State-sponsored Retirement Plans: Can They Help More People Save?
Saving for retirement is easier said than done. Everyone has the best intentions, but many fall short of their goals.
According to the U.S. Government Accountability Office, 48 percent of households aged 55 and over have no money stocked away in a 401(k)-style defined contribution plan or IRA.
Furthermore, the Employee Benefit Research Institute notes the following:
40.6 percent of all U.S. households where the head of the household is between 35 and 64, inclusive, is projected to run short of money in retirement. That is down by 1.7 percentage points vs. 2014.
With statistics like these circulating, it’s no wonder why many states are looking to remedy the problem by providing state-sponsored retirement plans to small businesses.
To date, ten states have launched pilot programs or enacted legislation to implement a state-sponsored retirement plan. This is in addition to many others that have legislation pending, along with discussion in Washington D.C. about federally mandating retirement plans for employers with 10+ employees.
The primary goal of a state-sponsored retirement plan is to fill gaps in retirement savings by providing employees access to a simple, low-cost savings plan.
Note: while employees are not required to partake in a state-sponsored retirement plan (if available), many states are mandating businesses to offer some type of plan.
Here are some general details associated with most state-sponsored retirement plans:
- Most state-sponsored retirement plans are designed as Roth IRAs
- May be mandated for companies that don’t currently offer a retirement plan
- Use of established firms to help employees save through low-risk investments
- Allow employees to save through payroll deductions
- Increase retirement savings for people with limited savings options
Now, let’s examine three of the most well-known state-sponsored plans:
CalSavers Retirement Savings Plan
The California CalSavers retirement savings plan program is one of the most advanced, which officially launched in July 2019.
The State of California Employment Development Department notes that many employers are required to provide some form of retirement savings plan:
Employers with five or more employees will be required to either provide a retirement plan for their workers or register for CalSavers and facilitate employees’ contributions to Individual Retirement Accounts. Deadlines for compliance vary according to the size of the business.
Some of the key features of the program include:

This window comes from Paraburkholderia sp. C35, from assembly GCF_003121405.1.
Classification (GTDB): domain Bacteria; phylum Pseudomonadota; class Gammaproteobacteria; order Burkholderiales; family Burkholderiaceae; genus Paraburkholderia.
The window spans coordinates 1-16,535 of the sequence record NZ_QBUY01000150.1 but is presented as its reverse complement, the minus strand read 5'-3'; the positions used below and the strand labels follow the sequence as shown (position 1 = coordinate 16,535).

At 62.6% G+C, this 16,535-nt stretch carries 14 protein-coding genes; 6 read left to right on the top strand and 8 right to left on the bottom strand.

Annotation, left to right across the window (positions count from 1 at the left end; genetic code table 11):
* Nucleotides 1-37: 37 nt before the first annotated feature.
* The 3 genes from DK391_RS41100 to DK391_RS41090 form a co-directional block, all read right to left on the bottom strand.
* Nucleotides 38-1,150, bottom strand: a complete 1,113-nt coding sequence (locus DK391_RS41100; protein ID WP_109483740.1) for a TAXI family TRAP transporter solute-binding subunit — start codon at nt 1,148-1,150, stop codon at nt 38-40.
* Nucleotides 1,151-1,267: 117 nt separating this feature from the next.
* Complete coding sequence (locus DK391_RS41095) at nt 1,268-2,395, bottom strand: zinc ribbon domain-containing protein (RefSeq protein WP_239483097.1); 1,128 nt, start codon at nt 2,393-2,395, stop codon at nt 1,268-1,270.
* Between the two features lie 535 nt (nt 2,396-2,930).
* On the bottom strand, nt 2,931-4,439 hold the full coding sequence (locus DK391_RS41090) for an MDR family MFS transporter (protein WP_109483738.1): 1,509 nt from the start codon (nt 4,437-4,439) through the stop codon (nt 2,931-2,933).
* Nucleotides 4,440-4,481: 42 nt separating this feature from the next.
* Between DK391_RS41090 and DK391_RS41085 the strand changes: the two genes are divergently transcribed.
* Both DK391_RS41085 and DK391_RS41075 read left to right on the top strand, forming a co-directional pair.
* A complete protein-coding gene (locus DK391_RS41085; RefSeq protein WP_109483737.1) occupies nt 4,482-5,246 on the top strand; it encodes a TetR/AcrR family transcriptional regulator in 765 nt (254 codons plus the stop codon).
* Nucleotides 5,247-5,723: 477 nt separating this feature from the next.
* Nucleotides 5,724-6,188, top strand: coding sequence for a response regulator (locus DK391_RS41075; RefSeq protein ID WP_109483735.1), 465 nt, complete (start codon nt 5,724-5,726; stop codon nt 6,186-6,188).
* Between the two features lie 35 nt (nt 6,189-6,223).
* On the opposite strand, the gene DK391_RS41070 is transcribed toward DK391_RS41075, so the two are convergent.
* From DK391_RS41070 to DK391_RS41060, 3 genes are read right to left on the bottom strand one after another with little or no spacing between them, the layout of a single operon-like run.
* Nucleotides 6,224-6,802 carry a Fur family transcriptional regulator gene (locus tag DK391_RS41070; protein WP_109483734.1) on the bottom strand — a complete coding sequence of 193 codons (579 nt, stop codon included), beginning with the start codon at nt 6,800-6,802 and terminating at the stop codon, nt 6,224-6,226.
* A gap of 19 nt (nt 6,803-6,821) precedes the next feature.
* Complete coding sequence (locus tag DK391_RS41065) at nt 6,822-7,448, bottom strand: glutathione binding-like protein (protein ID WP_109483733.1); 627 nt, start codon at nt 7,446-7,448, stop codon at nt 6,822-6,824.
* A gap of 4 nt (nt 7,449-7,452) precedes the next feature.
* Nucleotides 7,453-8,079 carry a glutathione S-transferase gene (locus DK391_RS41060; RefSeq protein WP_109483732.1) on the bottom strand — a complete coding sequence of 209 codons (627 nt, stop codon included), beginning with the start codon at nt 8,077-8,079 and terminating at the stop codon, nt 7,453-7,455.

- Use of Roth IRAs and traditional IRAs
- Automatic enrollment for employees with a default savings rate of five percent of gross pay (employees can alter this)
- Ability for employees to save through payroll contributions
Illinois Secure Choice
Similar in many ways to CalSavers, the official Illinois Secure Choice Savings Program website defines its program as follows:
In early 2018, Illinois launched a pilot for Illinois Secure Choice, a state-sponsored retirement program. This new, simple way to save for retirement provides a Roth Individual Retirement Arrangement (IRA) to those employees who do not have access to a retirement savings plan through work. Illinois Secure Choice is estimated to help 1.2 million workers in Illinois save for their future retirement.Employers with 25+ employees who do not currently offer a retirement plan are required to participate in the Illiniois Secur Choice Savings Plan.
- Use of Roth IRAs
- Default savings rate of five percent of gross pay (employees can alter this)
- Auto-enrolls participants in payroll contributions, with the ability to opt out
- Access to investments overseen by the Illinois Secure Choice Savings Board
- Variety of investment options
OregonSaves is designed with employees in mind, with features including:
- Choose between standard savings elections and customizing your plan
- Portable retirement savings accounts that follow you from company to company
- Top of the line customer support
Unlike many states, Oregon has mandated that all employers offer employees some form of retirement plan. The OregonSaves website adds:
Oregon employers are required to facilitate OregonSaves if they don’t offer an employer-sponsored retirement plan. All eligible employers can join at any time prior to their registration deadline.
Even companies with four or fewer employees are required to offer a retire plan.
A growing number of states have come to realize the challenges its residents face in regards to retirement savings.
With the help of state-sponsored retirement plans, more employees than ever will find it easier to save the money they need to live well in retirement.